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Orange response to ‘consideration of possible frequency plans for the 3G
expansion spectrum 2500 to 2690 MHz, October 2003
Orange is pleased to respond to the Radiocommunication Agency’s (RA)
consultation on the ‘consideration of possible frequency plans for the 3G expansion
spectrum’. As a global mobile telecommunication provider, Orange is involved in
consultations on the use of the 2500 to 2690 MHz expansion band for UMTS in
national, European and international fora.
Orange is currently trialling UMTS equipment in the UK and plans to launch a
commercial service by Q3 2004.
Should the 2500 to 2520 MHz and 2670 to 2900 MHz sub-bands be designated for
the satellite or terrestrial component of IMT-2000 within Europe?
Orange believes that the sub-bands 2500 to 2520 MHz and 2670 to 2900 MHz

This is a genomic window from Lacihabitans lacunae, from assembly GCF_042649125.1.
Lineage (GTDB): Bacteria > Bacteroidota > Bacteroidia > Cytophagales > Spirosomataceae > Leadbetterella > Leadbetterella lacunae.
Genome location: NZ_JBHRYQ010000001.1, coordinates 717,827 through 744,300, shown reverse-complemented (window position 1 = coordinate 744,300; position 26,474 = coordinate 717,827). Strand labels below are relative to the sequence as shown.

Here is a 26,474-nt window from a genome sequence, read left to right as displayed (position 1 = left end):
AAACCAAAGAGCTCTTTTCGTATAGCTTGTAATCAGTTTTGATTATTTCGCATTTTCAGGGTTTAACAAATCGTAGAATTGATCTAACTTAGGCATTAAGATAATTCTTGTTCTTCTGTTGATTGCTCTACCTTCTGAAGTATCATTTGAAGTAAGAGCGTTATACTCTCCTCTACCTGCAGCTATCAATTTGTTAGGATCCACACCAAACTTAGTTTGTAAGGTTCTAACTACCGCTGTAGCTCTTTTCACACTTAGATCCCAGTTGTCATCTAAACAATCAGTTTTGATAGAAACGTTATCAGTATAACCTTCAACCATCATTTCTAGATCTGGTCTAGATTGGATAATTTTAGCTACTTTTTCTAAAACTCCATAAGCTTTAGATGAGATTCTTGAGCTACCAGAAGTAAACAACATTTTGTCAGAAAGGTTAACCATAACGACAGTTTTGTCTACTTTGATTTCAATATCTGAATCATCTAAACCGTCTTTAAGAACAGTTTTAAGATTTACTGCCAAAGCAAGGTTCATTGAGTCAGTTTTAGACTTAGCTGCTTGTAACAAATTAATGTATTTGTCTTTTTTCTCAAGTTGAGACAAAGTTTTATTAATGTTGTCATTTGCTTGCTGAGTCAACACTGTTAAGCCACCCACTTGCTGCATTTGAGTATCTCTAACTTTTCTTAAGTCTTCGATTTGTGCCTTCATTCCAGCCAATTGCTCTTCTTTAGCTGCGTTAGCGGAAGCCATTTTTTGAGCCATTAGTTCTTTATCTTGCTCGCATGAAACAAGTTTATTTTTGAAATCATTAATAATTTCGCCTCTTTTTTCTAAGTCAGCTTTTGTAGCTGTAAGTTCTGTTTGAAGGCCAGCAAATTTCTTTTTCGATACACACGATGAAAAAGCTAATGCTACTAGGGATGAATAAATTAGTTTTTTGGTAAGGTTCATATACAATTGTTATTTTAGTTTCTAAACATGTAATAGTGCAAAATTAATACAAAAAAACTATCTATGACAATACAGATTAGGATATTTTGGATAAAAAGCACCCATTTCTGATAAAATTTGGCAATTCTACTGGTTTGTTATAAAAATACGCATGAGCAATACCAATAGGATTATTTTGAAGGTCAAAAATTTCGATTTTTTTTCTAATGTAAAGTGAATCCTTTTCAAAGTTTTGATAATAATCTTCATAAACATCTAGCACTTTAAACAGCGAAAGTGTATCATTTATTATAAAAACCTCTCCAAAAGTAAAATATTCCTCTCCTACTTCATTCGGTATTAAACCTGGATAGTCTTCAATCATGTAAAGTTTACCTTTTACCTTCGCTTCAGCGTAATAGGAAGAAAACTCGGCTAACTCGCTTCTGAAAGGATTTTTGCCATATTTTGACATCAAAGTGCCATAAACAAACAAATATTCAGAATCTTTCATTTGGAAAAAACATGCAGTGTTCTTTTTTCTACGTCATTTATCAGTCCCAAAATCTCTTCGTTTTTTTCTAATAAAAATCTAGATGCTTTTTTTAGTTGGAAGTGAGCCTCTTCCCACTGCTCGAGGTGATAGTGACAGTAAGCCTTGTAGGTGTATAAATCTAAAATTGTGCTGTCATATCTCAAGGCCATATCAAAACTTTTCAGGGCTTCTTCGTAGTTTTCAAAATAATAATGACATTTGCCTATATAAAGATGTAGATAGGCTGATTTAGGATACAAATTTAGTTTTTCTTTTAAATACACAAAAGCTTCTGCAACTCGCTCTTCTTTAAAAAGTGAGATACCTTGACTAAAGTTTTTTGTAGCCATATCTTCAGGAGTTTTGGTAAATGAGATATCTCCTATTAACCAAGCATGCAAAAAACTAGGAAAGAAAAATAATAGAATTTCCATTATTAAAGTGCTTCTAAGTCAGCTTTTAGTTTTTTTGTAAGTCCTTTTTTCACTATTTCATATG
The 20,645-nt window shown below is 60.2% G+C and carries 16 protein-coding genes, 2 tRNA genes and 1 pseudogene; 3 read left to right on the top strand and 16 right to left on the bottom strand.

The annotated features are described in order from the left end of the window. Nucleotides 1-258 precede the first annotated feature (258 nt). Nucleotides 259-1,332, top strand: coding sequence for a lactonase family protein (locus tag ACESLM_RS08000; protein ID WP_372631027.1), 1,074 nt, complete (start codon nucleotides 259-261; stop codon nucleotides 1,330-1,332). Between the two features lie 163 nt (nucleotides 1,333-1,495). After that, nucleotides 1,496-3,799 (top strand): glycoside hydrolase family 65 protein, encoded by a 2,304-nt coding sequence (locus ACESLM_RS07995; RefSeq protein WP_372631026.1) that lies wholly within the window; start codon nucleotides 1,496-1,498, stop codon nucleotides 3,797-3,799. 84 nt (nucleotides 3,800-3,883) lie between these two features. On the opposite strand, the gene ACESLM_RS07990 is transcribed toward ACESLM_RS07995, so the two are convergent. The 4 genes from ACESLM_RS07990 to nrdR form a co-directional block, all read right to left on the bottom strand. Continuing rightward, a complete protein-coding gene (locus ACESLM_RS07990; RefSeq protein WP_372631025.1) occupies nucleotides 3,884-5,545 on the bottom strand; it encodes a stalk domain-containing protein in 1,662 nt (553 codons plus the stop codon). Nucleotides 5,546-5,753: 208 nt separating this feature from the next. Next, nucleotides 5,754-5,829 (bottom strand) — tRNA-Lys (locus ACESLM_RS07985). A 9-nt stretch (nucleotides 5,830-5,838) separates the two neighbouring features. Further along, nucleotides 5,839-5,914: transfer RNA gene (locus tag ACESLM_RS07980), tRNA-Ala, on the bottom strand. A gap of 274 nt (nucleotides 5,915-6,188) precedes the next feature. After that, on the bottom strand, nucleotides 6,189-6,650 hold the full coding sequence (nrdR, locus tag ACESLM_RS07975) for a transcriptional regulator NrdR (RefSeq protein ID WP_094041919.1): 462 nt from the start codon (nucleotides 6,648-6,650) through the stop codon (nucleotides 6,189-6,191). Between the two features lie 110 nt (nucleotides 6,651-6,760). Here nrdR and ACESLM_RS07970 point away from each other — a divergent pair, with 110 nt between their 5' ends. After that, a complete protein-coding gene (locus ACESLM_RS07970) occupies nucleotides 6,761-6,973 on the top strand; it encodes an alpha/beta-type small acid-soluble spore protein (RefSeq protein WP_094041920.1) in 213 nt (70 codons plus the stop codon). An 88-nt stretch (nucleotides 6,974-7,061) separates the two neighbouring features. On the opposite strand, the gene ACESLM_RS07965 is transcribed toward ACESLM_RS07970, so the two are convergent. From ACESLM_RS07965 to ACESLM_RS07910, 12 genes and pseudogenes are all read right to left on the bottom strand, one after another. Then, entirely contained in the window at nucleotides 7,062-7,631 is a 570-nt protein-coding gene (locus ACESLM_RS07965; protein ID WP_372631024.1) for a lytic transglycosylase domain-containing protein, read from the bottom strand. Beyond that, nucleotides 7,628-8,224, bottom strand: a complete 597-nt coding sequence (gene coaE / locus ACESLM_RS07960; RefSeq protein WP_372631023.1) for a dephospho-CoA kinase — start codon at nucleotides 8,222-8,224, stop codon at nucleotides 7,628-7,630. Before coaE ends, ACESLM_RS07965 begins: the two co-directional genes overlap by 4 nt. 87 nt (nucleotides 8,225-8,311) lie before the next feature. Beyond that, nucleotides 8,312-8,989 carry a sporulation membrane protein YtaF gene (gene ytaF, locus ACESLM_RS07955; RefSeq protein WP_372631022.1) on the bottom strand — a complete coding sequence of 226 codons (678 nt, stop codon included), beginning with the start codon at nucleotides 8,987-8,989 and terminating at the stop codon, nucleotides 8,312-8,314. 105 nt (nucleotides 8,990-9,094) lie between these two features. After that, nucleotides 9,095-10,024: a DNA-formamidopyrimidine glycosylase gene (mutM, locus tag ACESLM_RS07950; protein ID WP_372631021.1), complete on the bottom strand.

should be designated exclusively for the terrestrial component of IMT-2000 within
Europe. Orange recently carried out a study1 to consider both the market and
spectrum needs for the satellite component of IMT2000 until 2010.
The objective of the first part of the study was to provide an analysis of:
the number of users who have a current need for mobile satellite services (MSS)
and the revenues of the market for MSS;
the prior MSS forecasts in comparison with the real MSS subscribers and
revenues evolution, and
the key factors explaining the gap between those projections and the real
The objective of the second part of the study was to provide forecasts for the MSS
market up to 2010.
The conclusions of the report found that the conservative forecasts of the market
size, and hence the requirement for satellite spectrum, are the more realistic at this
time. Orange expects that, given the current financial condition of two MSS
operators2 that most, possibly all, of the current MSS applicants will not ultimately
launch and provide service in MSS band allocations. In addition, it was found that,
even if the optimistic scenario tends to be more realistic, the predictable subscriber
and revenue evolutions by 2010 derived from forecasts are much lower than previous
MSS forecasts (which partially determined the previous MSS spectrum allocation in